Banks maintain P320.80 B rediscounting lines with BSP

Published November 5, 2020, 5:29 PM

by Lee C. Chipongian

Bangko Sentral ng Pilipinas (BSP) Governor Benjamin E. Diokno said there are 50 banks, of which 17 are big, that have active rediscounting line amounting to P320.80 billion with the central bank of end-September this year.

These banks continue to avail of the BSP rediscounting facility as temporary relief measures and for liquidity requirements.

From January to October, the rediscounting loan releases did not move at P26.90 billion and the 17 big banks accounted for P25.92 billion of this amount. Compared to same time in 2019 however, availments were down by 77 percent from P118.67 billion.

“This may be due to the banks’ high liquidity position combined with the slowdown in bank lending as a result of weaker business activity,” said Diokno during his regular chat with the press. “Nevertheless, banks recognize BSP’s rediscount facilities as a funding option.”

The 50 banks that are maintaining rediscounting lines with the BSP do so as part of their contingency funding plan, he said. Besides the 17 universal and commercial banks, there are also nine thrift banks and 24 rural and cooperative banks with rediscounting lines.

The rediscounting facility which used to have a revolving budget, currently is in an “open-regime” set up.

“Amid the pandemic, BSP deployed temporary relief measures in its rediscounting facilities. These measures are in place until end-January 2021,” said Diokno. The temporary relief measures relating to rediscounting availments ensure the availability of credit to productive economic sectors. They did this by lowering the effective lending rates to encourage banks to lend to businesses hit by the COVID-19 pandemic.

The temporary measures include: the reduction of the term spread on rediscounting loans under the BSP’s Peso Rediscount Facility and Exporters’ Dollar and Yen Rediscount Facility; acceptance for rediscounting of US dollar and Yen-denominated credit instruments for economic activities listed in the Department of Trade and Industry Memorandum Circular No. 20-08, except for loans to banks and capital markets. These economic activities are manufacturing and processing of basic food products, medicine and medical supplies; retail establishments like groceries, supermarkets and drugstores; logistics services; and export and business process outsourcing, among others.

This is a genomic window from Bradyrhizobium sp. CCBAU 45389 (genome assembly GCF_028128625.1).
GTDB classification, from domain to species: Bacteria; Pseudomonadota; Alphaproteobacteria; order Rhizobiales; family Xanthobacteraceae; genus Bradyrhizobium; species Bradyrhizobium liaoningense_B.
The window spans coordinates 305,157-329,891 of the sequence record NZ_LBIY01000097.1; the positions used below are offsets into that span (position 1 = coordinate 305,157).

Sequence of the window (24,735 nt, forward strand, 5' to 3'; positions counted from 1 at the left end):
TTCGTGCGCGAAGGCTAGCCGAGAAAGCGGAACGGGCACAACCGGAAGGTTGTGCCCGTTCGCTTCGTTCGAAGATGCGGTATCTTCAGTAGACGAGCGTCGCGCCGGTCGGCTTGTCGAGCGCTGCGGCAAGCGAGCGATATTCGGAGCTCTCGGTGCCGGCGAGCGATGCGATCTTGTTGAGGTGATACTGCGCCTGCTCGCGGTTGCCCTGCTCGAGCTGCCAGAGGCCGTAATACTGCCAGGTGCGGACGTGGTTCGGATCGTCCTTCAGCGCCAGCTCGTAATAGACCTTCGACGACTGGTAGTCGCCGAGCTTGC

The BSP also temporarily accepts for rediscounting credit instruments loans that were granted one-time 60-day grace period or longer, under the “Bayanihan to Recover as One Act”.

Qualified banks can avail of the BSP’s rediscounting credit facility for temporary liquidity requirements by refinancing the loans they extend to their clients using the eligible papers of its end-user borrowers. Accepted eligible papers or credit instruments are classified as commercial credits, production credits and other credits.

“Rediscounting is a privilege of qualified banks that have approved and active lines with the BSP to obtain loans or advances,” said Diokno. He said dediscounting “influences the volume of credit in the financial system (and) provides liquidity to individual banks and the banking system should liquidity can no longer be obtained from market sources.”